Parsvottanasana – Intense Side Stretch is one of the poses I like most, because it gives me an overall stretch. I’ve been a runner for a big part of my life. When I played soccer I wasn’t really good, but I could run a lot during a game. Just because of that I made it to the highest youth teams. When I stopped playing soccer I started running half marathons and two full marathons. Stretching was something I mostly skipped. Just thought it was a waste of time. When I started doing yoga I felt every pose in my hamstrings. Even poses that don’t really target the hamstrings.
Parsvottanasana – Intense Side Stretch is a hamstring opener, but the hamstrings are not its main target. Parsva means side or flank. Ut means intense and tan means to lengthen, making the main target of this pose the chest/thorax. It’s one of the poses Iyengar always saw as an important pose and a good beginners pose. It’s part of my Yoga Basic video as well.
Getting into Parsvottanasana – Intense Side Stretch
- Start in Tadasana – mountain pose
- Place your hands behind your back, with the palms of your hands together; fingers pointing upwards. If you can’t make this, grab opposite elbows.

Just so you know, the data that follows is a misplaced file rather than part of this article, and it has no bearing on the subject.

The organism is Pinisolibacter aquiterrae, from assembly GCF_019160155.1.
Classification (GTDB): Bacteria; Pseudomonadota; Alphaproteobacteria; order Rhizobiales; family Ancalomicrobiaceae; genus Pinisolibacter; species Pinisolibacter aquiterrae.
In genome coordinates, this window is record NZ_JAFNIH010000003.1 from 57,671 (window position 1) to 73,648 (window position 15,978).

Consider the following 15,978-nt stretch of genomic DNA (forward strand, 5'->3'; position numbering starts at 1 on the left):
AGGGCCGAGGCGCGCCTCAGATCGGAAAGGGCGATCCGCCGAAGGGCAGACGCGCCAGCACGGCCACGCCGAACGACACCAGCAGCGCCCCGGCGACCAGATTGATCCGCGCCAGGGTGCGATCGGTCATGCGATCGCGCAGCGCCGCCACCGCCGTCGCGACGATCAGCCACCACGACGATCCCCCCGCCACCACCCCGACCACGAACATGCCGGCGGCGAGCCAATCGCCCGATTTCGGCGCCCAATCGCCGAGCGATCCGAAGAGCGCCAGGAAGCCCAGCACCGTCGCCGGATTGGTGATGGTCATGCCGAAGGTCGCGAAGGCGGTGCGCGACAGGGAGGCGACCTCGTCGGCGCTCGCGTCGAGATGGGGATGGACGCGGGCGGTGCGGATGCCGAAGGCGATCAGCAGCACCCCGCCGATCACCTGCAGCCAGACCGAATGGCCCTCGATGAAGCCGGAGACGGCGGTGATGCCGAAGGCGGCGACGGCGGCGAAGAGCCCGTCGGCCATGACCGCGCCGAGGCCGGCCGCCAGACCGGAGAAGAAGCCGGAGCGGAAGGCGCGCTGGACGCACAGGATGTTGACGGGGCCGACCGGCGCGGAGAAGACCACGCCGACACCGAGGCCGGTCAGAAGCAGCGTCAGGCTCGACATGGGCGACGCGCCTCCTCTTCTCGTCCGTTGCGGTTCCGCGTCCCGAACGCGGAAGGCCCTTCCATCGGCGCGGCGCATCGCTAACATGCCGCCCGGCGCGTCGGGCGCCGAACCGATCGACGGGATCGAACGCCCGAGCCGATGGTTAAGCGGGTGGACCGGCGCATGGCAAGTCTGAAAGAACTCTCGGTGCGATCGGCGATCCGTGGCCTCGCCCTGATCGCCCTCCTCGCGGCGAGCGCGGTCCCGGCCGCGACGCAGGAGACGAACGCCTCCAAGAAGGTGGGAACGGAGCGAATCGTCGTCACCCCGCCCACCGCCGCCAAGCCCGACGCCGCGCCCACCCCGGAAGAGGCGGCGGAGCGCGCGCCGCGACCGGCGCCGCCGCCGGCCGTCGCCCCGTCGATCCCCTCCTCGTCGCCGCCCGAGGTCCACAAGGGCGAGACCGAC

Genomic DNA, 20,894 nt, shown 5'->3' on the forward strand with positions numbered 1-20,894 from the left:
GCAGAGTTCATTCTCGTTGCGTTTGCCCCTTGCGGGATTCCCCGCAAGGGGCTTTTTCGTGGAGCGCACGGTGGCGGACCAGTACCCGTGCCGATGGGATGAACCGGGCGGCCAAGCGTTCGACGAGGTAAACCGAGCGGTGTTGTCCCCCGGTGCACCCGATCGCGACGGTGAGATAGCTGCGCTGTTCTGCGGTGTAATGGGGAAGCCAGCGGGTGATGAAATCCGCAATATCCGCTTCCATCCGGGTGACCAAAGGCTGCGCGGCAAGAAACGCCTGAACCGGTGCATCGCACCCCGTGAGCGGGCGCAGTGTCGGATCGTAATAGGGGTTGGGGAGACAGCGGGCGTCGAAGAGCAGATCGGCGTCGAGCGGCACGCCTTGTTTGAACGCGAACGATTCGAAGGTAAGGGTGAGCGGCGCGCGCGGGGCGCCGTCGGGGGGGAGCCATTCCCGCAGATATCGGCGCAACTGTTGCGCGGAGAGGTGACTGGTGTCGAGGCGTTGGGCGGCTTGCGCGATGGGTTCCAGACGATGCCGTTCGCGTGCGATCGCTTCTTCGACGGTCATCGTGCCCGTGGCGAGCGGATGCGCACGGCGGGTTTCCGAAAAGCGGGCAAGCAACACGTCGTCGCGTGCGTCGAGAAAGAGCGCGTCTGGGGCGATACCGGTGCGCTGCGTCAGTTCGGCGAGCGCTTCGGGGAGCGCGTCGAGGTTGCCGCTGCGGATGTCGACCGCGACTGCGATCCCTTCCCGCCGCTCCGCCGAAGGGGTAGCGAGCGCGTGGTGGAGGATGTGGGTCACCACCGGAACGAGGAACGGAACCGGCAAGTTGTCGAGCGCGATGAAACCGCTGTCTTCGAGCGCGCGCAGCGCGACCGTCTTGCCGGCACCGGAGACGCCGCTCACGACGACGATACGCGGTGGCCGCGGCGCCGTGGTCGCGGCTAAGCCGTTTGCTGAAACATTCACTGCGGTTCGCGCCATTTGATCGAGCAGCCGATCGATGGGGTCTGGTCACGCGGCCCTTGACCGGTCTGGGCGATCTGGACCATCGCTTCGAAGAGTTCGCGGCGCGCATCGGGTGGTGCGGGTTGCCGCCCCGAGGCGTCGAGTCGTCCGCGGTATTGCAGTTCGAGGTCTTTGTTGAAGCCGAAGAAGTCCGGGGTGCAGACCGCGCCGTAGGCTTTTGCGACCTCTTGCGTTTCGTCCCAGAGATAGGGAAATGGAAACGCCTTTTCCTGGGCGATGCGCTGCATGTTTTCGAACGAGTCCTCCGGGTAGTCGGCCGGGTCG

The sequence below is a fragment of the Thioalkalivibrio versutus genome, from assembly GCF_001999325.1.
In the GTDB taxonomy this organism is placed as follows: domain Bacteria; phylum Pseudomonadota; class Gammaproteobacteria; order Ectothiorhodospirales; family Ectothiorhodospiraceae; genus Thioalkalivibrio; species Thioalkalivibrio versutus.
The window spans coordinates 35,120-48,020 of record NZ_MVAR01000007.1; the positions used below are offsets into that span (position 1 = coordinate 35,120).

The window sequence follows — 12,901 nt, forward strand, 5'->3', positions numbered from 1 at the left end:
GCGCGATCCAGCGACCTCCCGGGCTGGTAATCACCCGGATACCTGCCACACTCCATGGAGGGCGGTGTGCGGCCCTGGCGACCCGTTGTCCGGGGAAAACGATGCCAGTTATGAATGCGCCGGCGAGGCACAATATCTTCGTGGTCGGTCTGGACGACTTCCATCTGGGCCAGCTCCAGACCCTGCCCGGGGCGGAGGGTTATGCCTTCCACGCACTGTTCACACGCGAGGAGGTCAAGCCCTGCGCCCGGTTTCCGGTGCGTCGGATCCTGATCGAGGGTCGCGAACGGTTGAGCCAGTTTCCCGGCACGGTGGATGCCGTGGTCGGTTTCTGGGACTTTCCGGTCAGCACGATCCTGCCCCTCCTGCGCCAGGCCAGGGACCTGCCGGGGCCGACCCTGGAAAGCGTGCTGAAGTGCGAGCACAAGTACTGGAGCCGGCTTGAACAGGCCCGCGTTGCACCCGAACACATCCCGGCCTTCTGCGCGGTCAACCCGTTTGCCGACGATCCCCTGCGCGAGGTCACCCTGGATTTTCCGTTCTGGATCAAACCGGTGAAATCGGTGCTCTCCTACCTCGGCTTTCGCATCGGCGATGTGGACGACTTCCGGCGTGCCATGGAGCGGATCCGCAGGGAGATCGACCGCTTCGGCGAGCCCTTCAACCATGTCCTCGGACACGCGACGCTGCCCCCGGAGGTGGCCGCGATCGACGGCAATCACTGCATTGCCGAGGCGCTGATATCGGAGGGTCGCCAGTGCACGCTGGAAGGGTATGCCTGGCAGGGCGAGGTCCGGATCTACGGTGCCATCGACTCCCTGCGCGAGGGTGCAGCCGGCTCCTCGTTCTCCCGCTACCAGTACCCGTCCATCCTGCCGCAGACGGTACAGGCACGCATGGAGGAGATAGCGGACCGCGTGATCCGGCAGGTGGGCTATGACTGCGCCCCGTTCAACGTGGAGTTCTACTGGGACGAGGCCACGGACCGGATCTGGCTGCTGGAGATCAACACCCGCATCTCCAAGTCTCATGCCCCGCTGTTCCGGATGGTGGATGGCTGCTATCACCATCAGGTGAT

- Step your left foot about one meter back and place it in a 45 degrees angle.
- Breath in, open your chest, look upwards
- Breath out and bend forward over your right leg, keeping the leg straight. If possible rest your chin on your shin. If you don’t make it, focus your gaze on your big toe, so you don’t curl your upper back to much.
- Stay in the pose for 20 seconds till half a minute.
- Breath in and come up, breath out and step your left foot forward again.
- Repeat with your right food back.
Benefits of Parsvottanasana – Intense Side Stretch
- Opens the chest, improving respiration
- Opens the flanks
- Stretches the hamstrings and hips
- Stretches the spine
- Improves digestion
- Stretches the wrists
- Aligns the shoulders
Source: Iyengar – Light on Yoga / Key muscles of Yoga – Ray Long / Ashtanga – David Swenson / Asana Pranayama Mudra Bandha – Swami Satyananda Saraswati